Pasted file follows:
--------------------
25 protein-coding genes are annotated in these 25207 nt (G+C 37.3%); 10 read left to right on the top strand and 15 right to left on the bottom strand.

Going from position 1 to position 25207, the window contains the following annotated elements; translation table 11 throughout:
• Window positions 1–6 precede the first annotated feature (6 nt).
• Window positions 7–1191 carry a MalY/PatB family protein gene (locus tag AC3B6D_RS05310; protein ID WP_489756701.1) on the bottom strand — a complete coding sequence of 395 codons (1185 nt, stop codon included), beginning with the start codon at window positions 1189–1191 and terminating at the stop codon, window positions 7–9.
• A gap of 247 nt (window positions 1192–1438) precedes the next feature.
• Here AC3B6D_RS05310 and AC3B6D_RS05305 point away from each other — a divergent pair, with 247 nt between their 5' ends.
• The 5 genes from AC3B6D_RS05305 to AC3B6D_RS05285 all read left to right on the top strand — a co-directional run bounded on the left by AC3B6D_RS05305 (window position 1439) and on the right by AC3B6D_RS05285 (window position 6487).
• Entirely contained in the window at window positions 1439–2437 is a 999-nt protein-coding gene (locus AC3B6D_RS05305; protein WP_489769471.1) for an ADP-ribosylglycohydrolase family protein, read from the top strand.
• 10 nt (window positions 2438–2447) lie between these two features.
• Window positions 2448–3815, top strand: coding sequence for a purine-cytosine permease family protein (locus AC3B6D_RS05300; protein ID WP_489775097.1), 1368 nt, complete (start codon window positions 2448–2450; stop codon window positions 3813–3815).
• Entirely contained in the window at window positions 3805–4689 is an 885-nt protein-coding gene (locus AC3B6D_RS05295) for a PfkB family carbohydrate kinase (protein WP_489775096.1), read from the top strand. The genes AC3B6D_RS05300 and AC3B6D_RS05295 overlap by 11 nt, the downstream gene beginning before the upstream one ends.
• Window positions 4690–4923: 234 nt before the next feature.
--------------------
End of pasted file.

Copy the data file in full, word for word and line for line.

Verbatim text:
25 protein-coding genes are annotated in these 25207 nt (G+C 37.3%); 10 read left to right on the top strand and 15 right to left on the bottom strand.

Going from position 1 to position 25207, the window contains the following annotated elements; translation table 11 throughout:
• Window positions 1–6 precede the first annotated feature (6 nt).
• Window positions 7–1191 carry a MalY/PatB family protein gene (locus tag AC3B6D_RS05310; protein ID WP_489756701.1) on the bottom strand — a complete coding sequence of 395 codons (1185 nt, stop codon included), beginning with the start codon at window positions 1189–1191 and terminating at the stop codon, window positions 7–9.
• A gap of 247 nt (window positions 1192–1438) precedes the next feature.
• Here AC3B6D_RS05310 and AC3B6D_RS05305 point away from each other — a divergent pair, with 247 nt between their 5' ends.
• The 5 genes from AC3B6D_RS05305 to AC3B6D_RS05285 all read left to right on the top strand — a co-directional run bounded on the left by AC3B6D_RS05305 (window position 1439) and on the right by AC3B6D_RS05285 (window position 6487).
• Entirely contained in the window at window positions 1439–2437 is a 999-nt protein-coding gene (locus AC3B6D_RS05305; protein WP_489769471.1) for an ADP-ribosylglycohydrolase family protein, read from the top strand.
• 10 nt (window positions 2438–2447) lie between these two features.
• Window positions 2448–3815, top strand: coding sequence for a purine-cytosine permease family protein (locus AC3B6D_RS05300; protein ID WP_489775097.1), 1368 nt, complete (start codon window positions 2448–2450; stop codon window positions 3813–3815).
• Entirely contained in the window at window positions 3805–4689 is an 885-nt protein-coding gene (locus AC3B6D_RS05295) for a PfkB family carbohydrate kinase (protein WP_489775096.1), read from the top strand. The genes AC3B6D_RS05300 and AC3B6D_RS05295 overlap by 11 nt, the downstream gene beginning before the upstream one ends.
• Window positions 4690–4923: 234 nt before the next feature.